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Penguins aren’t an endangered species, but Warner Bros.’ Happy Feet Two is heading for the endangered movie list. After its first 10 days, the Antarctic-set toon had grossed just $43.8 million — a little more than the $42 million that the Oscar-winning Happy Feet tap-danced to during its first three days in 2006. Unless business picks up overseas, where it has yet to open in most territories, director George Miller‘s $135 million production — Warners split the cost with Village Roadshow — is headed for the big chill. The question is why.
Feet Two set out to replicate the success of the first movie by opening on the same weekend before Thanksgiving — the first film narrowly edged Casino Royale five years ago and hung on to dominate the holiday. But Feet Two arrived amid a crush of animated, 3D and/or family movies; Puss in Boots, which moved to an earlier date to get ahead of the pack, preceded it by two weeks. In its second weekend, Feet Two, on a mix of 2D and 3D screens, had to fend off The Muppets, Hugo and Arthur Christmas. “There are just too many 3D family movies, and they cost too much,” complains one exhibitor. “You’re seeing the law of diminishing returns.” Lots of families chose Muppets, a more affordable option because it wasn’t in 3D. Warners also might have underestimated Twilight: Breaking Dawn Part 1, to which many moms brought their daughters.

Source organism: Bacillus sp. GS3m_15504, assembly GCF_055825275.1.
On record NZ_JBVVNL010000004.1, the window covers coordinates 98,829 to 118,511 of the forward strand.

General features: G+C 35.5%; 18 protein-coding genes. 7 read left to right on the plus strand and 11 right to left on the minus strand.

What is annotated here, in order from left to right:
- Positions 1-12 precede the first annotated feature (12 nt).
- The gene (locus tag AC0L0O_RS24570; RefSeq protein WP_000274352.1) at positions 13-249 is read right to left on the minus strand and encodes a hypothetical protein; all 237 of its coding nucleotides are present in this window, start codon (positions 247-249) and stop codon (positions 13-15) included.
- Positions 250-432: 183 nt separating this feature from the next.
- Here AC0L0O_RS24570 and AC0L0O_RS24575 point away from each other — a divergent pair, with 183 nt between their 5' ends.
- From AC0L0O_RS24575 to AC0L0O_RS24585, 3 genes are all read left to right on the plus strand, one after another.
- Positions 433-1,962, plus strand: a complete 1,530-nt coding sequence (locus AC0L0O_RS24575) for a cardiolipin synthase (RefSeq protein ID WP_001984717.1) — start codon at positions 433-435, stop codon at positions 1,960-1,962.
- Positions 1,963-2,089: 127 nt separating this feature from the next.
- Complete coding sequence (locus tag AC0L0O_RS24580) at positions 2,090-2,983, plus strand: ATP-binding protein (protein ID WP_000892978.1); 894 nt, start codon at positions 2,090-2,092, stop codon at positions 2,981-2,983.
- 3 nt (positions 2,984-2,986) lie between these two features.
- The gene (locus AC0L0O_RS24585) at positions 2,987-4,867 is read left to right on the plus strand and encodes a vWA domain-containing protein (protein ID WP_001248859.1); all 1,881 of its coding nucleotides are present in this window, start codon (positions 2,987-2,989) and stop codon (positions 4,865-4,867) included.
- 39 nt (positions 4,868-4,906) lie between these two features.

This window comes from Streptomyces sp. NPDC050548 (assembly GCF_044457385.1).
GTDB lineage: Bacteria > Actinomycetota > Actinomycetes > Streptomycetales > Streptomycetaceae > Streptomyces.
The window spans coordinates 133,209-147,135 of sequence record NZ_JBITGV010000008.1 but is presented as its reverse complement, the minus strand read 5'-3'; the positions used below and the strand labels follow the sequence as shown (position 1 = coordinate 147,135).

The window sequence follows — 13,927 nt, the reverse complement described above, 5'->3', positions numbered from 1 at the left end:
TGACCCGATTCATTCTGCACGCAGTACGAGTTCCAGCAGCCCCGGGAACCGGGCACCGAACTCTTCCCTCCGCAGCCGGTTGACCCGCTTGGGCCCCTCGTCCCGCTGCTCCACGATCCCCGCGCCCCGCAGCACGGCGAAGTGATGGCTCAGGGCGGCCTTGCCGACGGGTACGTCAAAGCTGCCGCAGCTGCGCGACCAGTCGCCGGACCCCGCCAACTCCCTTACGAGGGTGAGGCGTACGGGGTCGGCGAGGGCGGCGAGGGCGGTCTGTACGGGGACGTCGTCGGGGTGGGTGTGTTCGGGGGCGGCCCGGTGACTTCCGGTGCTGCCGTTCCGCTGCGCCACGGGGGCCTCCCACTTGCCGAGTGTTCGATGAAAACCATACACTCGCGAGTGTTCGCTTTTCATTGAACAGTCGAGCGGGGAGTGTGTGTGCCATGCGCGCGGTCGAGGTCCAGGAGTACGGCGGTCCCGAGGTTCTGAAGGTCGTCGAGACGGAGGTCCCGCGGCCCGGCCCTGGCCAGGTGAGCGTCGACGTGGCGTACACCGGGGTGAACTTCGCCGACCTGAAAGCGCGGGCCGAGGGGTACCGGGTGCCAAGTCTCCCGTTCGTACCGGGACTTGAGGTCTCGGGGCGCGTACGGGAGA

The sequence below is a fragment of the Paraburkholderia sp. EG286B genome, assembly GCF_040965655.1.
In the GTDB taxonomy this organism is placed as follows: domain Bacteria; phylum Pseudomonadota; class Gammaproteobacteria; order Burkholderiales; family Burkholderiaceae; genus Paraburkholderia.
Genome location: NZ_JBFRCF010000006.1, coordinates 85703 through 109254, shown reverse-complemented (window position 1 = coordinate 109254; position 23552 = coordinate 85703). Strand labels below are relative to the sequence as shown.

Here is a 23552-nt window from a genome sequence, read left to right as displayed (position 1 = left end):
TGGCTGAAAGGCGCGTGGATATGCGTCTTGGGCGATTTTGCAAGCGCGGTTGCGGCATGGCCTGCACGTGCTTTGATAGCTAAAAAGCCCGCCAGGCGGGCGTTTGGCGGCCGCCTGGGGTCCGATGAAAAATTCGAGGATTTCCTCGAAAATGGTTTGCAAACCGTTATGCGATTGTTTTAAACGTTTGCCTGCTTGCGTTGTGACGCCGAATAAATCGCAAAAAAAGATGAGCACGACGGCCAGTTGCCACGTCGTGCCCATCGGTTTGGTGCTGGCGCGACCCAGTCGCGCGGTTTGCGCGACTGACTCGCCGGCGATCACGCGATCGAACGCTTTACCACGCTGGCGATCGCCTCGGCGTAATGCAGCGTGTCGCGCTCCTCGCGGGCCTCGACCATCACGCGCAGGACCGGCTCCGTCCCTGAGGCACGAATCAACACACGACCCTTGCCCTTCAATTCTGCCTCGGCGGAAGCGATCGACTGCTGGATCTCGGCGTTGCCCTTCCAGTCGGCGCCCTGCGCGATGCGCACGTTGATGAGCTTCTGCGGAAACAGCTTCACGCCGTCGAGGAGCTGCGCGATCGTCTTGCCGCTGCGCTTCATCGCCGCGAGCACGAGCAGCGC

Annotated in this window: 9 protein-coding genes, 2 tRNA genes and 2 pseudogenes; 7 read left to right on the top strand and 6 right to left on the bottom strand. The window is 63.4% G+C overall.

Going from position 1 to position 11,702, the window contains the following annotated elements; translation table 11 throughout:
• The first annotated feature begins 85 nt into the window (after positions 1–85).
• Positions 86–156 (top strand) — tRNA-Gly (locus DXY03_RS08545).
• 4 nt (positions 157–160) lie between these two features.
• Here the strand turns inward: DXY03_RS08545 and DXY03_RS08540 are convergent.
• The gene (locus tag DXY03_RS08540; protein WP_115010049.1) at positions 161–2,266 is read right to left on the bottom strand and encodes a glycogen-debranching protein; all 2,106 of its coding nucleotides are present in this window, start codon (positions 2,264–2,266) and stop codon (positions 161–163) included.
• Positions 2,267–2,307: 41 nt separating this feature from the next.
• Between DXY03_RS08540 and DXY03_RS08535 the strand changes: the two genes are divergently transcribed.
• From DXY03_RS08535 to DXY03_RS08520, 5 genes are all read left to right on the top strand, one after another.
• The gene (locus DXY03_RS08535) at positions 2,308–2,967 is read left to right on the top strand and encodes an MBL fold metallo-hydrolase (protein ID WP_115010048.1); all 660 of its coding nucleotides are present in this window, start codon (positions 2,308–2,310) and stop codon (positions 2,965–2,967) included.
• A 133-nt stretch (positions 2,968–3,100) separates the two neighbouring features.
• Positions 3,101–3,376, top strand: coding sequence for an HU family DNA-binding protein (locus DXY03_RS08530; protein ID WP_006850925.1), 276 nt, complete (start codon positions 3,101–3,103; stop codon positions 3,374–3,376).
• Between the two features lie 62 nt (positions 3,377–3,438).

Further, while the first Feet was a happy novelty, it didn’t leave behind a character as memorable as a Sheriff Woody or a Shrek. The sequel told how one little penguin rallies his colony trapped by shifting ice due to climate change. The trailers, says one observer, looked like “just more of the same,” instead of something compelling and new.
Finally, Miller — whose Babe: Pig in the City flopped for Universal in 1998 after Babe was a big hit three years earlier — has a reputation for being extremely hands-on and meticulous. That slowed progress, so Warners sent animation head Chris deFaria and postproduction chief Mark Solomon to Australia to oversee the final month’s work. “Everything had to pass through a very specific, narrow pipeline, and it caught up with us,” admits deFaria. “But that happens on more movies than you think — not just animated ones.” Nevertheless, at the movie’s L.A. premiere Nov. 13, Miller said it was the first time he’d seen the completed movie.
Top Warners execs say they are baffled by the lack of audience interest but acknowledge that given the competition, the penguins likely have been frozen out.
“I think the story is terrific,” says deFaria. “[But] it’s hard for a movie to last in this marketplace without a big opening weekend.”
— Kim Masters contributed to this report.
ANIMATED SEQUELS OF 2011: Not every follow-up improves on the business of its predecessor, but the most successful franchises have a way of adding up the dollars.
- Cars (2006): 4462 million
- Cars 2 (2011): $552 million
- Difference: +19%
Hoodwinked (Weinstein Co.)
- Hoodwinked (2005): $110 million
- Hoodwinked 2 (2011): $17 million
- Difference: -85%
Kung Fu Panda (DreamWorks Animation)
- Kung Fu Panda (2008): $632 million
- Kung Fu Panda 2 (2011): $663 million
- Difference: +5%
Source: Box Office Mojo; worldwide grosses
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